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Ian Anderson - Homo Erraticus CD (album) cover

HOMO ERRATICUS

Ian Anderson

 

Prog Folk

3.60 | 189 ratings

From Progarchives.com, the ultimate progressive rock music website

Neu!mann
Prog Reviewer
3 stars No one can say Ian Anderson isn't ambitious. But the author of "Thick as a Brick" and "A Passion Play" may have chewed off more than he (or we) can swallow with his latest project: a three-part, fifteen-song chronicle of humankind in Britain, beginning nine millennia ago and charting a sporadic path to an uncertain near-future circa AD 2044. The epic scope would have challenged even the most determined Progressive Rocker, without even considering the concept behind the concept: an over-elaborate fictional back-story involving Anderson's old doppelgänger Gerald Bostock.

It's reassuring to see him embracing his inner-Progger so warmly, albeit almost to the point of suffocation. It can take longer to digest the contents of the CD booklet, with its copious lyrics and tongue-in-cheek essays, than to sit through the CD itself: a sure sign of thematic overkill. The music itself might almost have been an afterthought, all of it typically well-played and lavishly produced but hardly distinctive or even memorable, and like his recent "Brick" sequel entirely too lyric-driven, without a lot of melodic hooks to grab hold of.

On his web site it's referred to as a "Jethro Tull album (in all but name)": strictly sales talk for susceptible fans. It's true that Tull has always (or at least since 1969) been Anderson's vehicle, but at its best the band was also a genuine group, with distinctive personalities among the many players. What's missing here is the synergy of a true ensemble. The new quintet is certainly competent but, unlike classic Tull, completely anonymous, despite all the cosmetic similarities. Why hire young talent if the end result is only a watered-down facsimile of bygone days?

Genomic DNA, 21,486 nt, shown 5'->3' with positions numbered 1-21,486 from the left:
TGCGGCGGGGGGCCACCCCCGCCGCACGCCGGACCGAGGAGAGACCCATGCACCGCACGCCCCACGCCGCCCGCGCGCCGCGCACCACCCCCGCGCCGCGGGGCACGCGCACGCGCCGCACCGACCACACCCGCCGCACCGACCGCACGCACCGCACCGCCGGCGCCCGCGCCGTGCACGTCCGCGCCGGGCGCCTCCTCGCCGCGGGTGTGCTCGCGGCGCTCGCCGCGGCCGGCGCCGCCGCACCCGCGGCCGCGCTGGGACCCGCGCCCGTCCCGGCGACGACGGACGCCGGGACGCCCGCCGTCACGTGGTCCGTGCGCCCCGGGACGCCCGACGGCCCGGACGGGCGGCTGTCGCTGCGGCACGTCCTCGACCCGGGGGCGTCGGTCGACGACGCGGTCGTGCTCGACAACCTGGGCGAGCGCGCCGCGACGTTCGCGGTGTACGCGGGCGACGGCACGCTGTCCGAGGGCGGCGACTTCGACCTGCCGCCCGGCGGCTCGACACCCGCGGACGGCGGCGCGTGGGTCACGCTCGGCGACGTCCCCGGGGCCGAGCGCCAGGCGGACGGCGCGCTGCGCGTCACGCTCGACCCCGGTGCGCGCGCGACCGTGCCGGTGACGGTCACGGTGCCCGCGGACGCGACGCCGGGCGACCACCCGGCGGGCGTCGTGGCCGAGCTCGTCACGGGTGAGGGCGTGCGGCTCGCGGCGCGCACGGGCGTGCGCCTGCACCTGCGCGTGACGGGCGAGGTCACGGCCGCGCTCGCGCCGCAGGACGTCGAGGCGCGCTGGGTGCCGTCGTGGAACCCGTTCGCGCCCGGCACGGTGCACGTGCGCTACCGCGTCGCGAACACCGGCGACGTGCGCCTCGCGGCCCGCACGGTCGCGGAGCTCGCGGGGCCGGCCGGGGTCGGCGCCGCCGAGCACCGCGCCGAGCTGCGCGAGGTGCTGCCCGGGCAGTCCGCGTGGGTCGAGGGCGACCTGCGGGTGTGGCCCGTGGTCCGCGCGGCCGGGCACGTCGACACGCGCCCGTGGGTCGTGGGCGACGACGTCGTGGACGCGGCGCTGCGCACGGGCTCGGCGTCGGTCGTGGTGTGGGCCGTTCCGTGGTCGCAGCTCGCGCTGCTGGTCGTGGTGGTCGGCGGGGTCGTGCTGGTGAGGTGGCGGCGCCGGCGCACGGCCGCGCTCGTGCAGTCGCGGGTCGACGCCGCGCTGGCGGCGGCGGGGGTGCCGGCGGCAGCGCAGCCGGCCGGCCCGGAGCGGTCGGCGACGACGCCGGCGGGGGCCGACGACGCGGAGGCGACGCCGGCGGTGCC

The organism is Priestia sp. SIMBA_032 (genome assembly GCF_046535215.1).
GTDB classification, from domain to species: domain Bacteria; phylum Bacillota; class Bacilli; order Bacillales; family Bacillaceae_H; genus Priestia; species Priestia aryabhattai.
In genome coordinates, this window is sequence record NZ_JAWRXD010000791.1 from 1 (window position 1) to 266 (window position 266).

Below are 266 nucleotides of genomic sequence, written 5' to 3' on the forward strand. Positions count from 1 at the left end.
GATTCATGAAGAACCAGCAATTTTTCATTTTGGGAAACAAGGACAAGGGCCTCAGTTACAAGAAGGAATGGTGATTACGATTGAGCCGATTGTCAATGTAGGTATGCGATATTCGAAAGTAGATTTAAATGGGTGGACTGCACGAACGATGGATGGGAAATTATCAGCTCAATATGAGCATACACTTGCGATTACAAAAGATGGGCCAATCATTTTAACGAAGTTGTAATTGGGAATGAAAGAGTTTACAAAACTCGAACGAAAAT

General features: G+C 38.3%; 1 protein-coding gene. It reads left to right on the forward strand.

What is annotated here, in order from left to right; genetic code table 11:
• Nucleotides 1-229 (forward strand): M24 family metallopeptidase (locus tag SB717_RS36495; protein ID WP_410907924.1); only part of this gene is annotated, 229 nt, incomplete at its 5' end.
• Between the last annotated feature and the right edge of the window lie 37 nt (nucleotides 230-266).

At the age of 67 Anderson isn't ready to settle into his dotage yet, and more power to him. But I wish the Tull CEO would stop resurrecting the Bostock persona, although I understand his intuitive reasoning: it's a link to his more creative (and far more lucrative) musical youth. In the early 1970's Anderson was celebrating the virtues of Living in the Past, and it's nice to hear he hasn't completely changed his tune more than forty years later. Progressive Rock needs all the champions it can get these days, but perhaps it's time for him to leave the past alone and start looking forward again.

Neu!mann | 3/5 |

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